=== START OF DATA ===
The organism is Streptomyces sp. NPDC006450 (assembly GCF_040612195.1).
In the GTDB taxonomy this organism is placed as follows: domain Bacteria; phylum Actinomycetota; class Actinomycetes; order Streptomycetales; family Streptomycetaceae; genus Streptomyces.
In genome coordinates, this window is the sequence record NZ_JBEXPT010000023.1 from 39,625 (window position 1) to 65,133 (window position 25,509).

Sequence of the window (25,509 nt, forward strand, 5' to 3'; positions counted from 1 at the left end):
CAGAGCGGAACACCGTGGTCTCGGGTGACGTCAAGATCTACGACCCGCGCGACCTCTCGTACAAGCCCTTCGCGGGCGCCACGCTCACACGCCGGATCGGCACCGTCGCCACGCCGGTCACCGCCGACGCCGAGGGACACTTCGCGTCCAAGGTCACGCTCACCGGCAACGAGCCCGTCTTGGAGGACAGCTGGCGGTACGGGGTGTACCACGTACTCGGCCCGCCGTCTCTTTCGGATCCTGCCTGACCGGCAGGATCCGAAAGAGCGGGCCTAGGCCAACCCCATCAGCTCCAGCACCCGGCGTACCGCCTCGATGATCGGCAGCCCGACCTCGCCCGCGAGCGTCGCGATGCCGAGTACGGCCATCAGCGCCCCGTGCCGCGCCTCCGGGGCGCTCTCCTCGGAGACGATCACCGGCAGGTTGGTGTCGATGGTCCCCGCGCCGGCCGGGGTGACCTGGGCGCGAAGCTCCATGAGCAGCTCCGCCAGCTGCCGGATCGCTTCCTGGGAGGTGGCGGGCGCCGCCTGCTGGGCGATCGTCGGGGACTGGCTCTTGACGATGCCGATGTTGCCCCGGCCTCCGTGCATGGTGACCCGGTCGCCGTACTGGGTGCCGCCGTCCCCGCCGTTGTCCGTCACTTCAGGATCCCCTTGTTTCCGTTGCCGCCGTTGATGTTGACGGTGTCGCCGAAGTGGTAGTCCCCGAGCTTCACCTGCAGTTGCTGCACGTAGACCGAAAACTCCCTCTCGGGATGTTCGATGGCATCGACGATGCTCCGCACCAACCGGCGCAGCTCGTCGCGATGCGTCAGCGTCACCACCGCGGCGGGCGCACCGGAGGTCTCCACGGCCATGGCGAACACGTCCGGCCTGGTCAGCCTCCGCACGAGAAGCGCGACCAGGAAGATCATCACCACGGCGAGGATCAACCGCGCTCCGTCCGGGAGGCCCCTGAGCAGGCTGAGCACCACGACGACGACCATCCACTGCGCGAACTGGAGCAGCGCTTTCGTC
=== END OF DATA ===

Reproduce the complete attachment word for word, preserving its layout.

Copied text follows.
The organism is Streptomyces sp. NPDC006450 (assembly GCF_040612195.1).
In the GTDB taxonomy this organism is placed as follows: domain Bacteria; phylum Actinomycetota; class Actinomycetes; order Streptomycetales; family Streptomycetaceae; genus Streptomyces.
In genome coordinates, this window is the sequence record NZ_JBEXPT010000023.1 from 39,625 (window position 1) to 65,133 (window position 25,509).

Sequence of the window (25,509 nt, forward strand, 5' to 3'; positions counted from 1 at the left end):
CAGAGCGGAACACCGTGGTCTCGGGTGACGTCAAGATCTACGACCCGCGCGACCTCTCGTACAAGCCCTTCGCGGGCGCCACGCTCACACGCCGGATCGGCACCGTCGCCACGCCGGTCACCGCCGACGCCGAGGGACACTTCGCGTCCAAGGTCACGCTCACCGGCAACGAGCCCGTCTTGGAGGACAGCTGGCGGTACGGGGTGTACCACGTACTCGGCCCGCCGTCTCTTTCGGATCCTGCCTGACCGGCAGGATCCGAAAGAGCGGGCCTAGGCCAACCCCATCAGCTCCAGCACCCGGCGTACCGCCTCGATGATCGGCAGCCCGACCTCGCCCGCGAGCGTCGCGATGCCGAGTACGGCCATCAGCGCCCCGTGCCGCGCCTCCGGGGCGCTCTCCTCGGAGACGATCACCGGCAGGTTGGTGTCGATGGTCCCCGCGCCGGCCGGGGTGACCTGGGCGCGAAGCTCCATGAGCAGCTCCGCCAGCTGCCGGATCGCTTCCTGGGAGGTGGCGGGCGCCGCCTGCTGGGCGATCGTCGGGGACTGGCTCTTGACGATGCCGATGTTGCCCCGGCCTCCGTGCATGGTGACCCGGTCGCCGTACTGGGTGCCGCCGTCCCCGCCGTTGTCCGTCACTTCAGGATCCCCTTGTTTCCGTTGCCGCCGTTGATGTTGACGGTGTCGCCGAAGTGGTAGTCCCCGAGCTTCACCTGCAGTTGCTGCACGTAGACCGAAAACTCCCTCTCGGGATGTTCGATGGCATCGACGATGCTCCGCACCAACCGGCGCAGCTCGTCGCGATGCGTCAGCGTCACCACCGCGGCGGGCGCACCGGAGGTCTCCACGGCCATGGCGAACACGTCCGGCCTGGTCAGCCTCCGCACGAGAAGCGCGACCAGGAAGATCATCACCACGGCGAGGATCAACCGCGCTCCGTCCGGGAGGCCCCTGAGCAGGCTGAGCACCACGACGACGACCATCCACTGCGCGAACTGGAGCAGCGCTTTCGTC